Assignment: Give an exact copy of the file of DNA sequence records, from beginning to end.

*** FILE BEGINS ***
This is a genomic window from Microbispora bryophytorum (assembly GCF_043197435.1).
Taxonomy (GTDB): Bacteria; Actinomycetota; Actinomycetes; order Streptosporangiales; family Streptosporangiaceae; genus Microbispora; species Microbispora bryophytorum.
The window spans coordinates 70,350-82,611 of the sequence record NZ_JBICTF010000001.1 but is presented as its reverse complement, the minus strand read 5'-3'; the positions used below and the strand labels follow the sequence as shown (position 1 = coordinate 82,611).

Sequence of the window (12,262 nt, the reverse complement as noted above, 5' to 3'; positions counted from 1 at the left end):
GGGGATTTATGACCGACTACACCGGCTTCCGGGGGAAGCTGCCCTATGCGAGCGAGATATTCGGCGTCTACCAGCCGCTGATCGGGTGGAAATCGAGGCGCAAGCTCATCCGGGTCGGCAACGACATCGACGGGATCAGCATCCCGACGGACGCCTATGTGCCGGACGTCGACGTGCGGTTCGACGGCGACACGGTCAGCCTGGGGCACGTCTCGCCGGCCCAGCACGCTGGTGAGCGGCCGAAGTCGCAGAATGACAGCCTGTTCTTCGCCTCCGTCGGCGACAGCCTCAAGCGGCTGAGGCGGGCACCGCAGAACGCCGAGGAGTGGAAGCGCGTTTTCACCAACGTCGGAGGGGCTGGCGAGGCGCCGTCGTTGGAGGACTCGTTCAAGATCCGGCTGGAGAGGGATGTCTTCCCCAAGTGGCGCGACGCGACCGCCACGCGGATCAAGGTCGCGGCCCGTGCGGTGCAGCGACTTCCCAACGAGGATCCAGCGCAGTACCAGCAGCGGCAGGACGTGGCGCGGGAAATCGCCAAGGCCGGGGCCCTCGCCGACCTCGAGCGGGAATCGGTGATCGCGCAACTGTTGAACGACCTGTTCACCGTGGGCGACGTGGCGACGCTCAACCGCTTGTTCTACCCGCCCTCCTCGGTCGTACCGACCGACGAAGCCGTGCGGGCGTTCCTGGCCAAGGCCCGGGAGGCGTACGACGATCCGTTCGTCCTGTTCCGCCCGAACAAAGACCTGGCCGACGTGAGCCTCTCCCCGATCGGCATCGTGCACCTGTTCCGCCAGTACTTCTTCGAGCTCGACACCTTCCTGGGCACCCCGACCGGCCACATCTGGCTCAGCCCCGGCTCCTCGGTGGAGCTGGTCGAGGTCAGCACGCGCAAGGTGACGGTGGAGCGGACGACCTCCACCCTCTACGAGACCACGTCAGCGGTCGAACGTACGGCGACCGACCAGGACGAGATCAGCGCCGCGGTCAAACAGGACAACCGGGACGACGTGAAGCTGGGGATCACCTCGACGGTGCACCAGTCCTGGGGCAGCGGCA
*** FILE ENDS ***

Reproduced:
This is a genomic window from Microbispora bryophytorum (assembly GCF_043197435.1).
Taxonomy (GTDB): Bacteria; Actinomycetota; Actinomycetes; order Streptosporangiales; family Streptosporangiaceae; genus Microbispora; species Microbispora bryophytorum.
The window spans coordinates 70,350-82,611 of the sequence record NZ_JBICTF010000001.1 but is presented as its reverse complement, the minus strand read 5'-3'; the positions used below and the strand labels follow the sequence as shown (position 1 = coordinate 82,611).

Sequence of the window (12,262 nt, the reverse complement as noted above, 5' to 3'; positions counted from 1 at the left end):
GGGGATTTATGACCGACTACACCGGCTTCCGGGGGAAGCTGCCCTATGCGAGCGAGATATTCGGCGTCTACCAGCCGCTGATCGGGTGGAAATCGAGGCGCAAGCTCATCCGGGTCGGCAACGACATCGACGGGATCAGCATCCCGACGGACGCCTATGTGCCGGACGTCGACGTGCGGTTCGACGGCGACACGGTCAGCCTGGGGCACGTCTCGCCGGCCCAGCACGCTGGTGAGCGGCCGAAGTCGCAGAATGACAGCCTGTTCTTCGCCTCCGTCGGCGACAGCCTCAAGCGGCTGAGGCGGGCACCGCAGAACGCCGAGGAGTGGAAGCGCGTTTTCACCAACGTCGGAGGGGCTGGCGAGGCGCCGTCGTTGGAGGACTCGTTCAAGATCCGGCTGGAGAGGGATGTCTTCCCCAAGTGGCGCGACGCGACCGCCACGCGGATCAAGGTCGCGGCCCGTGCGGTGCAGCGACTTCCCAACGAGGATCCAGCGCAGTACCAGCAGCGGCAGGACGTGGCGCGGGAAATCGCCAAGGCCGGGGCCCTCGCCGACCTCGAGCGGGAATCGGTGATCGCGCAACTGTTGAACGACCTGTTCACCGTGGGCGACGTGGCGACGCTCAACCGCTTGTTCTACCCGCCCTCCTCGGTCGTACCGACCGACGAAGCCGTGCGGGCGTTCCTGGCCAAGGCCCGGGAGGCGTACGACGATCCGTTCGTCCTGTTCCGCCCGAACAAAGACCTGGCCGACGTGAGCCTCTCCCCGATCGGCATCGTGCACCTGTTCCGCCAGTACTTCTTCGAGCTCGACACCTTCCTGGGCACCCCGACCGGCCACATCTGGCTCAGCCCCGGCTCCTCGGTGGAGCTGGTCGAGGTCAGCACGCGCAAGGTGACGGTGGAGCGGACGACCTCCACCCTCTACGAGACCACGTCAGCGGTCGAACGTACGGCGACCGACCAGGACGAGATCAGCGCCGCGGTCAAACAGGACAACCGGGACGACGTGAAGCTGGGGATCACCTCGACGGTGCACCAGTCCTGGGGCAGCGGCA